I was deeply moved and I told him I would never be able to say this prayer again without thinking of him. Then he told me that sometimes he feels powerless and discouraged by the situation, especially when violence becomes more present, and that it makes it harder to pray with an open heart, but that he knows a good American song that heals him. He told me he wanted to sing it to me and that if I knew it I should sing with him for his people. And he started to sing We Shall Overcome. Singing for healing.
It was the most meaningful and intimate moment of the trip for me. Pastor Maung made me feel in communion with his people at a very deep level. I’m happy to say that Internet has allowed us to keep our friendship alive, Maung to share concerns and hopes for the future, and me to show my support to his people, my Baptist brothers and sisters from the East.
My last key-moment is in the Karen refugee camp at the Thai border. The people there find the strength to be joyous and luminous although their heart aches for home. They even started a Bible school, and now almost 200 students are there, singing praise to God all day long, even if most of them have lost some or all of their family members. The associate pastor there is a young man with a very funny humor, and we became friends because we both love soccer. He’s in his thirties and has been in the camp for 22 years. His mom sent him across the mountains, he had to walk 5 days to get there. He calls himself the Happy Refugee. Because he’s alive.
For our last night he took us to a place where Burma is just across the river, almost within reach. He told us he often comes here and prays for healing for the Karen people, and prays that one day they all will be able to cross the river with dignity and go back home. We stayed in the car, and said prayers for the future of the Karen people, looking at Burma, so close but painfully inaccessible.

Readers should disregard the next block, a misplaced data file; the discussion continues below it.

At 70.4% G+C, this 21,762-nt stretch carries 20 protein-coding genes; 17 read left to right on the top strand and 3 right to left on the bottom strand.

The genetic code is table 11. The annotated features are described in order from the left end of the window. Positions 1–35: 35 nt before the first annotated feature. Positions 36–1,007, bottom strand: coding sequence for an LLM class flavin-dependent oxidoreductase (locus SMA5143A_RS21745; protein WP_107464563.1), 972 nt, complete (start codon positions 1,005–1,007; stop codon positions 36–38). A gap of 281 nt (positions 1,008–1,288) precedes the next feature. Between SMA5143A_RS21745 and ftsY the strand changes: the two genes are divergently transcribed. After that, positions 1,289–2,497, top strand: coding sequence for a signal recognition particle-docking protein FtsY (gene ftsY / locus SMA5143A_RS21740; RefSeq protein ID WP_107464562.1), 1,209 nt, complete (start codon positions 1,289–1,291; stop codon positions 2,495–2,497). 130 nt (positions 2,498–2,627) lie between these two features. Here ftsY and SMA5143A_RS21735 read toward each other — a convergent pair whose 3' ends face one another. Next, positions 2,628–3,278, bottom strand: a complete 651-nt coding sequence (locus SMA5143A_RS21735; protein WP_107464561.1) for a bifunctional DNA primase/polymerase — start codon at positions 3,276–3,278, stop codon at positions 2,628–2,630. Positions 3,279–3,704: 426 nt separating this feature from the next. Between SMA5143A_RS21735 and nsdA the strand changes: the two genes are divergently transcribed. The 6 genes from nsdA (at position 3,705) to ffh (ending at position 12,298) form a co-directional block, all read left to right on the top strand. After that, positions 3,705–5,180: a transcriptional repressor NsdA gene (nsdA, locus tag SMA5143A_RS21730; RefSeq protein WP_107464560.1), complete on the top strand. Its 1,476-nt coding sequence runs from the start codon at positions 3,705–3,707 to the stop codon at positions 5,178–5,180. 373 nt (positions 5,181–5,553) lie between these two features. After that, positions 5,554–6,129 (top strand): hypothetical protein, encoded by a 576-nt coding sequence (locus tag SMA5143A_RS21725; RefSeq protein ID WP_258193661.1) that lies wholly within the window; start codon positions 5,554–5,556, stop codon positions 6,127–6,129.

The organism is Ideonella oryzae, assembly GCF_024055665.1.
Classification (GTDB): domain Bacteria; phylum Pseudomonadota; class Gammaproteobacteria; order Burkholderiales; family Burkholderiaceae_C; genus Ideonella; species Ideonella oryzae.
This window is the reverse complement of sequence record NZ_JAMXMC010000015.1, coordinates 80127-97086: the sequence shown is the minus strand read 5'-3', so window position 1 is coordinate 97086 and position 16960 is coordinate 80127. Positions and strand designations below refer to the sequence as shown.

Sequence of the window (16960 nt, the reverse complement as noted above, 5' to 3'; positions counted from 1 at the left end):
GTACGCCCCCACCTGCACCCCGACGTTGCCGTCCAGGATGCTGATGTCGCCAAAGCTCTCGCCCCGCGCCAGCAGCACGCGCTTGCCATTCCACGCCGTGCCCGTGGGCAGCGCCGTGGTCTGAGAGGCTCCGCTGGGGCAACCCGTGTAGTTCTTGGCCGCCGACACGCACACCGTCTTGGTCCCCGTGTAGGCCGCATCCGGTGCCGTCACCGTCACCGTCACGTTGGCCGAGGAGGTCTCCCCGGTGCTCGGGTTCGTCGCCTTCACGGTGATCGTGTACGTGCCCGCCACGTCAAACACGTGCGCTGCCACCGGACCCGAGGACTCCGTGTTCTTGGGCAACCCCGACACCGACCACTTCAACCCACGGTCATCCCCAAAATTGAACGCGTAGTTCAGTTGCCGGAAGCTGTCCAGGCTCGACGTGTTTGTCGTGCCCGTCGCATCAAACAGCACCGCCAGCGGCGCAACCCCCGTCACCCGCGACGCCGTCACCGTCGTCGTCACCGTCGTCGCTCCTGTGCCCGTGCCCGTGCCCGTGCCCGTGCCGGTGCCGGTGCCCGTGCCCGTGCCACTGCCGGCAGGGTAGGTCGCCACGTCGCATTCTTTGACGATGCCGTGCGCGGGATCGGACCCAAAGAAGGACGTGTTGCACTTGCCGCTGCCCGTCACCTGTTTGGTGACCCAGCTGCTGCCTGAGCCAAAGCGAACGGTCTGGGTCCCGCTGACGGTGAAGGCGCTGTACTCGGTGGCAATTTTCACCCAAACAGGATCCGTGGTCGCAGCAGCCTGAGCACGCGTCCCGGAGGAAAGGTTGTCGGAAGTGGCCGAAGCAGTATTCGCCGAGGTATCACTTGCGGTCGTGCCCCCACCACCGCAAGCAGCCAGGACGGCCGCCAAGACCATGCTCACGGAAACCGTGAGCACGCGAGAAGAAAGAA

I’d like to share with you the Healing prayer of the Karen Refugees, which touched my heart very deeply.
They call us a displaced people,
but praise God, we are not misplaced.
They say they see no hope for our future
But praise God, our future is as bright as the promises of God.
They say the life of our people is a misery,
But praise God, our life is a mystery
Because what they say is what they see
And what they see is temporal.
Ours is the Eternal,
All because we put ourselves in the hands of God we trust.
Just a few words to conclude.
What these people taught me is that we are mistaken. We are mistaken when we want to help people with their “basic needs” first, like a shelter, food and water. Of course it’s important, but it provides a cure, not healing. What I’ve seen in Burma is people being luminous without any shelter, food or water.
Because their true basic needs are met. These 3 things that when you don’t have them you cannot survive. When you have them, you don’t need any healing because you are already whole. We talk about them often here, but I had to go to Burma to understand they are everything. I will thank my Karen friends eternally for showing me that all we need is Hope, Faith, and Love.